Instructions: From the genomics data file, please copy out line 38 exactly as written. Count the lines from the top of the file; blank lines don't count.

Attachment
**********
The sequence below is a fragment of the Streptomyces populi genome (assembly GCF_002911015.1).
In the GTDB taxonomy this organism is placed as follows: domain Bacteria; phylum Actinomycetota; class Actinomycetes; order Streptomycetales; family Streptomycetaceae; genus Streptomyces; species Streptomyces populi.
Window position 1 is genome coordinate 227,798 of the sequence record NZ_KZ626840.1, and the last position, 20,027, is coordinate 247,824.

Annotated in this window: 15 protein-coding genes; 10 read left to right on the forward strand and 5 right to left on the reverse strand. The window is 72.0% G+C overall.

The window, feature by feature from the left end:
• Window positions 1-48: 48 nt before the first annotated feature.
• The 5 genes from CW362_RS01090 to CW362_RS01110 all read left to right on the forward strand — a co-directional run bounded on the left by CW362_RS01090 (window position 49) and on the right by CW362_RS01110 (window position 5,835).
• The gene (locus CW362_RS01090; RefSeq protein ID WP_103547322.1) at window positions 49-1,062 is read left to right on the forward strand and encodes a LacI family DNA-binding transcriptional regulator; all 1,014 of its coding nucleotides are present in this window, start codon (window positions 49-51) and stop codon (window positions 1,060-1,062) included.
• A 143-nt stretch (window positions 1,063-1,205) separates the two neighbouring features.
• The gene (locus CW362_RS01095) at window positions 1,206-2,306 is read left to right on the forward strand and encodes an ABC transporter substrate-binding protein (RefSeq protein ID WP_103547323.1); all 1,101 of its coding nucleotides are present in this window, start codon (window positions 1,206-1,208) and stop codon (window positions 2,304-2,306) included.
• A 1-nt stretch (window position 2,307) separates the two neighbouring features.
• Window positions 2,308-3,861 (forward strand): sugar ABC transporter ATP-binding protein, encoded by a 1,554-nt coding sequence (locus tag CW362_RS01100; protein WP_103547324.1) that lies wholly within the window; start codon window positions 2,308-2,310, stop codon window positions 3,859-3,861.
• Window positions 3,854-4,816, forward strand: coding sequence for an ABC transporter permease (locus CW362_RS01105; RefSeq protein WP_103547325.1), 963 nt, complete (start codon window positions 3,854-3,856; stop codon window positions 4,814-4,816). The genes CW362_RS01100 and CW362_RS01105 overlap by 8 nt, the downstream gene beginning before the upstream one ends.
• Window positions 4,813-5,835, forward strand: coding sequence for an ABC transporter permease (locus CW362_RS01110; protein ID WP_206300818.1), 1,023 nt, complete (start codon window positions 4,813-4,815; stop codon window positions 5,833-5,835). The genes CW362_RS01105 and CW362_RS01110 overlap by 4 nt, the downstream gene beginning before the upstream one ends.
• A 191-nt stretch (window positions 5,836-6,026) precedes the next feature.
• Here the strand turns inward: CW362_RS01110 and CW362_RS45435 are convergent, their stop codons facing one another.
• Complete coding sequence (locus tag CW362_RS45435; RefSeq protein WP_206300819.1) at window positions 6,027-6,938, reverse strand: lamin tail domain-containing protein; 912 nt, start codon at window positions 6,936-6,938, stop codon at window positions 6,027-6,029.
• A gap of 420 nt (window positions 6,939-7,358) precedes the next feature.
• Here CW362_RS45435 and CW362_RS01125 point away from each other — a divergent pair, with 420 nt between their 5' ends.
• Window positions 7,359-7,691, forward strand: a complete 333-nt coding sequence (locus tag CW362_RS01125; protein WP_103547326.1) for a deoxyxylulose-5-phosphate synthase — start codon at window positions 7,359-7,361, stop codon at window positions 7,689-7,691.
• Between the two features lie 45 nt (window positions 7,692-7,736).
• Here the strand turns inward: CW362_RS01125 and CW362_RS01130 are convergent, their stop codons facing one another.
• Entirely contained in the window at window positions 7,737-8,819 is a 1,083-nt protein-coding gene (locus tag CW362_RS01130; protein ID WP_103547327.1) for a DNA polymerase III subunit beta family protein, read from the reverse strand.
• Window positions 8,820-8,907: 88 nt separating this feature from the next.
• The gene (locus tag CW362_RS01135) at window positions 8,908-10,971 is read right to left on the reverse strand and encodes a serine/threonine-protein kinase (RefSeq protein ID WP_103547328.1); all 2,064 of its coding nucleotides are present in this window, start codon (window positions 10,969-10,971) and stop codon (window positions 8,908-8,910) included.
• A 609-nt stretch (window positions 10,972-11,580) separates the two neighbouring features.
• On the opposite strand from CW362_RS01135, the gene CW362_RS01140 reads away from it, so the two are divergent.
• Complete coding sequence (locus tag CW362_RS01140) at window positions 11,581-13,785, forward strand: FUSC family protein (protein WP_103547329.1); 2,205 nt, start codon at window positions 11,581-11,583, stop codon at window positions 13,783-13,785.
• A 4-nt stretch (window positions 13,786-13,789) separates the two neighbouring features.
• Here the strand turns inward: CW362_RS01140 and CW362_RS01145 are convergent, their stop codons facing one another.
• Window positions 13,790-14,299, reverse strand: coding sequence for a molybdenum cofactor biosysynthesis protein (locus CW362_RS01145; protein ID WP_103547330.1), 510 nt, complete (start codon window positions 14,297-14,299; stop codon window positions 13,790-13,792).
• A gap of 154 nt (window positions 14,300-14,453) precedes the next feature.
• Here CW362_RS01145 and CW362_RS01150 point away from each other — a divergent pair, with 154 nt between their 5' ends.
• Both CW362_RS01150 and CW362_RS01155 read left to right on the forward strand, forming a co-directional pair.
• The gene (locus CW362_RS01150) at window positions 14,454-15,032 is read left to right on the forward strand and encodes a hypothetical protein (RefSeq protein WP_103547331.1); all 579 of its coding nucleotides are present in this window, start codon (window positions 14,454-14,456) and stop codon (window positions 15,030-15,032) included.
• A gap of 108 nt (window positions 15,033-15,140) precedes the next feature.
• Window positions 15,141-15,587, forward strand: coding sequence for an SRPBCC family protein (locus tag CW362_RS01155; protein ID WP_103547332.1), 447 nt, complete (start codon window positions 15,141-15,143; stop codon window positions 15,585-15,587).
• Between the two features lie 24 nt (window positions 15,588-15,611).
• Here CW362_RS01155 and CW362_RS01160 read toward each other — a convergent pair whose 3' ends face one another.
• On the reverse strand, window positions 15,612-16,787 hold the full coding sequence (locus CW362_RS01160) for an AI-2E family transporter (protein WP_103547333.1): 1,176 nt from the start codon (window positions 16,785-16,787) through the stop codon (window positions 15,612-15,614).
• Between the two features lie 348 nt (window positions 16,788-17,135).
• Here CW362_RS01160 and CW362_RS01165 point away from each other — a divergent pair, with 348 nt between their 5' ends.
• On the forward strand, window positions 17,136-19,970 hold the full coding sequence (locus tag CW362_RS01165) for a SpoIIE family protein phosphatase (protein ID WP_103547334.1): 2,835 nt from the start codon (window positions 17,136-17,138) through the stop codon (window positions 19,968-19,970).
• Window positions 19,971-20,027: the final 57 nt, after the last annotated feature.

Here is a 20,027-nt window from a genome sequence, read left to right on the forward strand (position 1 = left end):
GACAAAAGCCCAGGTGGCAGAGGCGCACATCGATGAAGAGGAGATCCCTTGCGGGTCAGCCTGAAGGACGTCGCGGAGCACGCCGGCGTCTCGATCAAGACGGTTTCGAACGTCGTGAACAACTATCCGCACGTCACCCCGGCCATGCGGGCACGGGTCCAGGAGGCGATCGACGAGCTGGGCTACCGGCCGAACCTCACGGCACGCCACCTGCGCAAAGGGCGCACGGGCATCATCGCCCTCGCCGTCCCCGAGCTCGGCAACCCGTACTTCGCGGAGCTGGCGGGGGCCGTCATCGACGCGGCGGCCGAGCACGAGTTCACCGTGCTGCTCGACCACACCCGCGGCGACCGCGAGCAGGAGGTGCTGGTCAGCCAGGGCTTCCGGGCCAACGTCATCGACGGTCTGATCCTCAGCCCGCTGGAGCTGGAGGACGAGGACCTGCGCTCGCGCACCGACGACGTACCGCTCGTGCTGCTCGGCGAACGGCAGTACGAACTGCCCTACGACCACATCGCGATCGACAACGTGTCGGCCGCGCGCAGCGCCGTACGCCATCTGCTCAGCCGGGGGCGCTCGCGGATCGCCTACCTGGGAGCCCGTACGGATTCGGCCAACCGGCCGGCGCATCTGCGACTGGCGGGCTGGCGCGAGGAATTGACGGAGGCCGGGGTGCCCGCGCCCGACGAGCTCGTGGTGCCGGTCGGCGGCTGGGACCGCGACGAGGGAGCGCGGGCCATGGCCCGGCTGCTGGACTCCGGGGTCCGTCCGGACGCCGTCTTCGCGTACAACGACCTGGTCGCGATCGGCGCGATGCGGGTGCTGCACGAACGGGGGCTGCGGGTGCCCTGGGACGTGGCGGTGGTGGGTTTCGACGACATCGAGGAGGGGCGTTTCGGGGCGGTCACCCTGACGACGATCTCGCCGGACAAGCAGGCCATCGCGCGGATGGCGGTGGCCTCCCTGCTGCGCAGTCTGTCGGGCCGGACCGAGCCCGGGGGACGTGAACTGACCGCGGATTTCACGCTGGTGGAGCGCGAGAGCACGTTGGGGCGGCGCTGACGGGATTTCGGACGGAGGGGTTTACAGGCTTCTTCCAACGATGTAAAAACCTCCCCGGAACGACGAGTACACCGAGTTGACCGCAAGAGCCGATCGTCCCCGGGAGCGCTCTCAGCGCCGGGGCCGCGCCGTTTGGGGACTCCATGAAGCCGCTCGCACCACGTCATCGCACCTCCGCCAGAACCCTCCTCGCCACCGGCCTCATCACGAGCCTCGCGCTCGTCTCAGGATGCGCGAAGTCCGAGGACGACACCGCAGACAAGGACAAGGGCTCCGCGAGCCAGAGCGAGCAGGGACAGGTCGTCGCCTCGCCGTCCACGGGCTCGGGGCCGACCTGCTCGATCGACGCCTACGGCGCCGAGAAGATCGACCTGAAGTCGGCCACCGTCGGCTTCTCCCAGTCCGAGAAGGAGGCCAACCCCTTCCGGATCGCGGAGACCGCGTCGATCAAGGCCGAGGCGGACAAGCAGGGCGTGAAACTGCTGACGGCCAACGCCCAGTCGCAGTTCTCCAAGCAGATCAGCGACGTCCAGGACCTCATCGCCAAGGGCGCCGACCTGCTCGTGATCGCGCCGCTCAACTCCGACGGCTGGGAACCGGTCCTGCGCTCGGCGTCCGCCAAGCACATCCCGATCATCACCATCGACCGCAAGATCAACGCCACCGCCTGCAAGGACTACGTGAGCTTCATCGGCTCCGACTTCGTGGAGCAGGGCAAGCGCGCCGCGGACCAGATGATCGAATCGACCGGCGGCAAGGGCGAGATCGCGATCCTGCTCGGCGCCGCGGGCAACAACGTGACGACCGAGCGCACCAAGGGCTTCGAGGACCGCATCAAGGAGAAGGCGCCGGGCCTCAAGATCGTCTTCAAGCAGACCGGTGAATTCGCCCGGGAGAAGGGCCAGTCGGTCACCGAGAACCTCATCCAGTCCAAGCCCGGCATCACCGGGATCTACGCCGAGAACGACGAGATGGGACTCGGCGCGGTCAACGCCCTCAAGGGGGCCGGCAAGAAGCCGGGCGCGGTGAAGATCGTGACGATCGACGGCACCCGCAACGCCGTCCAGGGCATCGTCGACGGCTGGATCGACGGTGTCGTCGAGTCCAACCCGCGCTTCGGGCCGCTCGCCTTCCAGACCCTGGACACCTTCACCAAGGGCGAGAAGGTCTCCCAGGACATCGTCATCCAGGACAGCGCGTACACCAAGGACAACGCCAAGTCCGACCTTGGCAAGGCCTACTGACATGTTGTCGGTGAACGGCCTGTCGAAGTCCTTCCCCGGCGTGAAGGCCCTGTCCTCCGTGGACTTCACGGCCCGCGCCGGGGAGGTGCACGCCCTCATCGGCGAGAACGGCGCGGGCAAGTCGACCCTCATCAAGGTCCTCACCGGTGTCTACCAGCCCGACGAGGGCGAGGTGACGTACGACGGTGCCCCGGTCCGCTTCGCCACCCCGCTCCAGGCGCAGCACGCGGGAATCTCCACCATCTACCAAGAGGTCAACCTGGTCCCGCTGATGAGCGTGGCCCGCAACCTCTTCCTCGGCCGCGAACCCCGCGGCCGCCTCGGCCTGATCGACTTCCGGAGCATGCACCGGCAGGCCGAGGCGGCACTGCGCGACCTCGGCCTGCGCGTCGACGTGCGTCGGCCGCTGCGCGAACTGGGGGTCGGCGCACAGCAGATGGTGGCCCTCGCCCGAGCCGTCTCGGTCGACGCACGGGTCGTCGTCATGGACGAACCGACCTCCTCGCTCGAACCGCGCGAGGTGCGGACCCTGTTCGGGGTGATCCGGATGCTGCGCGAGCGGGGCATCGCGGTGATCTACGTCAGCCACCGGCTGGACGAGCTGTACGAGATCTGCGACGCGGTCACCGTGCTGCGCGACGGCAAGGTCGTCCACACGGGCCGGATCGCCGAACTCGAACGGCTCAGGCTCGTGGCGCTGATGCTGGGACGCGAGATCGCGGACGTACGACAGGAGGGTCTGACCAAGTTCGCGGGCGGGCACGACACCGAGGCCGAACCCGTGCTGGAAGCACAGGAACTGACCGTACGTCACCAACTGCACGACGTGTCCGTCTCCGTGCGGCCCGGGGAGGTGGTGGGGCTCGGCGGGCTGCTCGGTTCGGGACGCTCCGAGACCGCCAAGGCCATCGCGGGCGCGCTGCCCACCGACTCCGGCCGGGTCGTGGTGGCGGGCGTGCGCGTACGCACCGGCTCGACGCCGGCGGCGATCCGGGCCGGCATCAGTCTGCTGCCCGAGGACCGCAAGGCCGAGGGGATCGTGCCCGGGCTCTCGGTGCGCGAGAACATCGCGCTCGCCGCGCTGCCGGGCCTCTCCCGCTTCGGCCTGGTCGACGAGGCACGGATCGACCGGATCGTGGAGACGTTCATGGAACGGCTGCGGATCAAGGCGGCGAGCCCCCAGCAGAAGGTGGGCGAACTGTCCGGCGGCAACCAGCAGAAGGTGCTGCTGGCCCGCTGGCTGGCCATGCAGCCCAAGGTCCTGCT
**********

• Between the two features lie 24 nt (window positions 15,588-15,611).